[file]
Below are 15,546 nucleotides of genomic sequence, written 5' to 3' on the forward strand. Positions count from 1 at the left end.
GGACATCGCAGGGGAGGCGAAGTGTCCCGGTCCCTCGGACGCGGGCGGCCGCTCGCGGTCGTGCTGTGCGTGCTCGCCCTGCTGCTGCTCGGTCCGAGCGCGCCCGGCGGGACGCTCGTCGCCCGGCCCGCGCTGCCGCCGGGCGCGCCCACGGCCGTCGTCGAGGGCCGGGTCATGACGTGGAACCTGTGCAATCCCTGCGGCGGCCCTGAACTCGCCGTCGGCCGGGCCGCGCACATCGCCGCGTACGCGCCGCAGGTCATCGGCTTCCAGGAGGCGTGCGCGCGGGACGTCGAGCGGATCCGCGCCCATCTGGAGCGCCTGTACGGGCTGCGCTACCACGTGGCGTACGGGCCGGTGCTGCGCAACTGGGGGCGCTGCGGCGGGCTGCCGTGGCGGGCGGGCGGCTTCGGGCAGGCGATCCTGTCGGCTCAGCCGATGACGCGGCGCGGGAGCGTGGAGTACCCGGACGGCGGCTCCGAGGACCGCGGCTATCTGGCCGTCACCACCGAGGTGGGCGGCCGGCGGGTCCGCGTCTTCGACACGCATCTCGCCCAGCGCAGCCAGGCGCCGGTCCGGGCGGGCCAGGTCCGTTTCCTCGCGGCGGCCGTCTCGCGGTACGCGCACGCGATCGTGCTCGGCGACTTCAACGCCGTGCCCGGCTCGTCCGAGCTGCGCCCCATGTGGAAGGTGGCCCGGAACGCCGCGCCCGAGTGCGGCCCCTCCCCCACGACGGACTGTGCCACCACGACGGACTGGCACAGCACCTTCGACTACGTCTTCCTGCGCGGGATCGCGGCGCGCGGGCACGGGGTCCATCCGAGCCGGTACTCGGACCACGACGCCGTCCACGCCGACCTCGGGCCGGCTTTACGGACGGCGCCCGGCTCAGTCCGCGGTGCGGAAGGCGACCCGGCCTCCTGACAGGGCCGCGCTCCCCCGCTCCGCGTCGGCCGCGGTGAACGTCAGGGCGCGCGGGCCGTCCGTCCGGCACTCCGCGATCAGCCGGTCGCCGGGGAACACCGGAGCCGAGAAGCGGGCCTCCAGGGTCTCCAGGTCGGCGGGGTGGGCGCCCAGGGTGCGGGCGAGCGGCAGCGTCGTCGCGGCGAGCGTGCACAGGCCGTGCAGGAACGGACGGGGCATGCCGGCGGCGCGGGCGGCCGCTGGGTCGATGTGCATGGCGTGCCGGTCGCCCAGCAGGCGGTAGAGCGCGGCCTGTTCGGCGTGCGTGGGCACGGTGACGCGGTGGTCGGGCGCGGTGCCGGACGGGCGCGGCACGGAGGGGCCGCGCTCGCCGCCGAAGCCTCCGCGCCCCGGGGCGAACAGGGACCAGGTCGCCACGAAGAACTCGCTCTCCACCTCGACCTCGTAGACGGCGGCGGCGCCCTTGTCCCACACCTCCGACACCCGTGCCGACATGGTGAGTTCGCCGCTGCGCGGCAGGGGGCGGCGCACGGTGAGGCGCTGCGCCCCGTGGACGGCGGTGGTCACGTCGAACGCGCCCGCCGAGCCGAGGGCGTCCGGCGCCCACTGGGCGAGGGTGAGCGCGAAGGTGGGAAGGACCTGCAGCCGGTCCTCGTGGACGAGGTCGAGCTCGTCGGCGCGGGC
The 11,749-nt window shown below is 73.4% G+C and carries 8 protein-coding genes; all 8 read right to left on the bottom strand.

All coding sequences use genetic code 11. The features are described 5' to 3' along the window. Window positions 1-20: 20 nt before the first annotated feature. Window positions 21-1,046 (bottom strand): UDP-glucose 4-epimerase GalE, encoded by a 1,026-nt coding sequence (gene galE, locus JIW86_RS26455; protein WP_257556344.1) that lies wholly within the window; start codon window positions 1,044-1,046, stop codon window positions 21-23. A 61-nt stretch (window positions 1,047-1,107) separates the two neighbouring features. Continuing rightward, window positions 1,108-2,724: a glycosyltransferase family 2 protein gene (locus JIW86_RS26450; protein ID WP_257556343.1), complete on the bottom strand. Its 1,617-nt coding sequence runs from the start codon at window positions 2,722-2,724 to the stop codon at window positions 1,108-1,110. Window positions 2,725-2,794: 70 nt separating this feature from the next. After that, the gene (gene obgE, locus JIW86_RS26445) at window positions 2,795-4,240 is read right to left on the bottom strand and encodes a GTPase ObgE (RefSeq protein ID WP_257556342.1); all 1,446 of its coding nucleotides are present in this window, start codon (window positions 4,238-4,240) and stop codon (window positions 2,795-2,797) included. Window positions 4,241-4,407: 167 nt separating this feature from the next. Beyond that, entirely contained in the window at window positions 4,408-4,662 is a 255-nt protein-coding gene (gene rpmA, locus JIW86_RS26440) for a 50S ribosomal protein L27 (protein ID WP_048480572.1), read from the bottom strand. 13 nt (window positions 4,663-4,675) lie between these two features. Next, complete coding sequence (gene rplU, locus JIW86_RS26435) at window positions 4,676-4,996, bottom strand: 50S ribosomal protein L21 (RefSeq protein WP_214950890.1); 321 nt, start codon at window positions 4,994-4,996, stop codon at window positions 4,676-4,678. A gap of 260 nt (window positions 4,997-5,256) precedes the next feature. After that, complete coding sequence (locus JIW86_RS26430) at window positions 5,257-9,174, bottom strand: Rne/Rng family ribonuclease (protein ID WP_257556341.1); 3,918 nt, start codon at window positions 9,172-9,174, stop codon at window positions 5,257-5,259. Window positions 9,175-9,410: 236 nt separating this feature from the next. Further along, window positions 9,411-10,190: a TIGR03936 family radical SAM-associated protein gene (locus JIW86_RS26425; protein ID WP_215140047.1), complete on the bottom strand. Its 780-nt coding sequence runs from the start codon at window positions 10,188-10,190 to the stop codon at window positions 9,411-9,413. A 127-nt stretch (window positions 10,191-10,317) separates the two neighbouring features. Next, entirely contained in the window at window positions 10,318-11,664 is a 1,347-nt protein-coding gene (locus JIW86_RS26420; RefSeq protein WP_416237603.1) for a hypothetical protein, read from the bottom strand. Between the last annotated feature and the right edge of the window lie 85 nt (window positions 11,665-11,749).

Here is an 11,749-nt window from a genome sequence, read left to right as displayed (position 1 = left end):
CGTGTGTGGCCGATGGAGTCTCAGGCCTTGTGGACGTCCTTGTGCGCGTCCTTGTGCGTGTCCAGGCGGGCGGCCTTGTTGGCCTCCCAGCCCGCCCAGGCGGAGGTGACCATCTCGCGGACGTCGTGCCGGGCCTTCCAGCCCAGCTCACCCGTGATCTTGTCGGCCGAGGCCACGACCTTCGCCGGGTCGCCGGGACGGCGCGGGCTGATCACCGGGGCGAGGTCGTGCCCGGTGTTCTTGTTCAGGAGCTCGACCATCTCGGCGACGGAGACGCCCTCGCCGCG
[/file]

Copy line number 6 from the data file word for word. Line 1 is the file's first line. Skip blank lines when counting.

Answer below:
CGTGTGTGGCCGATGGAGTCTCAGGCCTTGTGGACGTCCTTGTGCGCGTCCTTGTGCGTGTCCAGGCGGGCGGCCTTGTTGGCCTCCCAGCCCGCCCAGGCGGAGGTGACCATCTCGCGGACGTCGTGCCGGGCCTTCCAGCCCAGCTCACCCGTGATCTTGTCGGCCGAGGCCACGACCTTCGCCGGGTCGCCGGGACGGCGCGGGCTGATCACCGGGGCGAGGTCGTGCCCGGTGTTCTTGTTCAGGAGCTCGACCATCTCGGCGACGGAGACGCCCTCGCCGCG